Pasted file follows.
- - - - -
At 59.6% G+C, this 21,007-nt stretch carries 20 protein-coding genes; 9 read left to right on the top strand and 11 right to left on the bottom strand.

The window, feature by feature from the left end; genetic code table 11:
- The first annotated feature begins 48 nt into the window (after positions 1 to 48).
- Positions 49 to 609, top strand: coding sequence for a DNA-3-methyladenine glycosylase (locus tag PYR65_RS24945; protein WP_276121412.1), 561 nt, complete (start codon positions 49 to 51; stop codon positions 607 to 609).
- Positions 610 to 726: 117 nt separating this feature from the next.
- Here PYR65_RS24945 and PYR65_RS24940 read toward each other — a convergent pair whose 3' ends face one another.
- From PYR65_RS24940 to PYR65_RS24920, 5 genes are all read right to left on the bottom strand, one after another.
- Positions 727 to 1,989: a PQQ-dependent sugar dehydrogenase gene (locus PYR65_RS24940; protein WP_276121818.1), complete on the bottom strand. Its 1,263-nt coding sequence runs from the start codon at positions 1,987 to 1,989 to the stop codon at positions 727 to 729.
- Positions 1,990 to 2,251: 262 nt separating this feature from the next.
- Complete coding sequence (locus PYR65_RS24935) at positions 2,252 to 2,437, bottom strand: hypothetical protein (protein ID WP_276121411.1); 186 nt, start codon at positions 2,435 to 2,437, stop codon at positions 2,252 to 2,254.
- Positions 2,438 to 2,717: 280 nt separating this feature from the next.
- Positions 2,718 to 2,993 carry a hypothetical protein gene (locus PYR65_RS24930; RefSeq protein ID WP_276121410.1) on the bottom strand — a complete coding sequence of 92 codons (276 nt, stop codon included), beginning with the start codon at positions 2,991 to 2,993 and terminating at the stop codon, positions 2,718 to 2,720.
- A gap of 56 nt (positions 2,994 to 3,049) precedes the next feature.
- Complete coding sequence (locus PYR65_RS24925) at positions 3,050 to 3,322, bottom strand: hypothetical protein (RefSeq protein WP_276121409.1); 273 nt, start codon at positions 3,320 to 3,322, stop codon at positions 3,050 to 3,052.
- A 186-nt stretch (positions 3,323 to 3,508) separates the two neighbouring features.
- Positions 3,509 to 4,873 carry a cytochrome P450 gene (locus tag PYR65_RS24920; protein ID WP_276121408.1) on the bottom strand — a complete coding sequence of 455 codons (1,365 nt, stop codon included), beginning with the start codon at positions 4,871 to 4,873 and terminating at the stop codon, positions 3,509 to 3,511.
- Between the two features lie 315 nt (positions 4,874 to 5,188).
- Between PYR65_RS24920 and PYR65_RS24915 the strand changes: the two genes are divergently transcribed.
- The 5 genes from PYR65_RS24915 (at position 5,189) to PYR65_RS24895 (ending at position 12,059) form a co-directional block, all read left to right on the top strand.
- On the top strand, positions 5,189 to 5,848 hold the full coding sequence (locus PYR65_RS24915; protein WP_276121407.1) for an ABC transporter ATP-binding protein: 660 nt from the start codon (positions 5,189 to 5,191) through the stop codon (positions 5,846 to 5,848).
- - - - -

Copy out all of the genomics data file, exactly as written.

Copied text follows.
At 59.6% G+C, this 21,007-nt stretch carries 20 protein-coding genes; 9 read left to right on the top strand and 11 right to left on the bottom strand.

The window, feature by feature from the left end; genetic code table 11:
- The first annotated feature begins 48 nt into the window (after positions 1 to 48).
- Positions 49 to 609, top strand: coding sequence for a DNA-3-methyladenine glycosylase (locus tag PYR65_RS24945; protein WP_276121412.1), 561 nt, complete (start codon positions 49 to 51; stop codon positions 607 to 609).
- Positions 610 to 726: 117 nt separating this feature from the next.
- Here PYR65_RS24945 and PYR65_RS24940 read toward each other — a convergent pair whose 3' ends face one another.
- From PYR65_RS24940 to PYR65_RS24920, 5 genes are all read right to left on the bottom strand, one after another.
- Positions 727 to 1,989: a PQQ-dependent sugar dehydrogenase gene (locus PYR65_RS24940; protein WP_276121818.1), complete on the bottom strand. Its 1,263-nt coding sequence runs from the start codon at positions 1,987 to 1,989 to the stop codon at positions 727 to 729.
- Positions 1,990 to 2,251: 262 nt separating this feature from the next.
- Complete coding sequence (locus PYR65_RS24935) at positions 2,252 to 2,437, bottom strand: hypothetical protein (protein ID WP_276121411.1); 186 nt, start codon at positions 2,435 to 2,437, stop codon at positions 2,252 to 2,254.
- Positions 2,438 to 2,717: 280 nt separating this feature from the next.
- Positions 2,718 to 2,993 carry a hypothetical protein gene (locus PYR65_RS24930; RefSeq protein ID WP_276121410.1) on the bottom strand — a complete coding sequence of 92 codons (276 nt, stop codon included), beginning with the start codon at positions 2,991 to 2,993 and terminating at the stop codon, positions 2,718 to 2,720.
- A gap of 56 nt (positions 2,994 to 3,049) precedes the next feature.
- Complete coding sequence (locus PYR65_RS24925) at positions 3,050 to 3,322, bottom strand: hypothetical protein (RefSeq protein WP_276121409.1); 273 nt, start codon at positions 3,320 to 3,322, stop codon at positions 3,050 to 3,052.
- A 186-nt stretch (positions 3,323 to 3,508) separates the two neighbouring features.
- Positions 3,509 to 4,873 carry a cytochrome P450 gene (locus tag PYR65_RS24920; protein ID WP_276121408.1) on the bottom strand — a complete coding sequence of 455 codons (1,365 nt, stop codon included), beginning with the start codon at positions 4,871 to 4,873 and terminating at the stop codon, positions 3,509 to 3,511.
- Between the two features lie 315 nt (positions 4,874 to 5,188).
- Between PYR65_RS24920 and PYR65_RS24915 the strand changes: the two genes are divergently transcribed.
- The 5 genes from PYR65_RS24915 (at position 5,189) to PYR65_RS24895 (ending at position 12,059) form a co-directional block, all read left to right on the top strand.
- On the top strand, positions 5,189 to 5,848 hold the full coding sequence (locus PYR65_RS24915; protein WP_276121407.1) for an ABC transporter ATP-binding protein: 660 nt from the start codon (positions 5,189 to 5,191) through the stop codon (positions 5,846 to 5,848).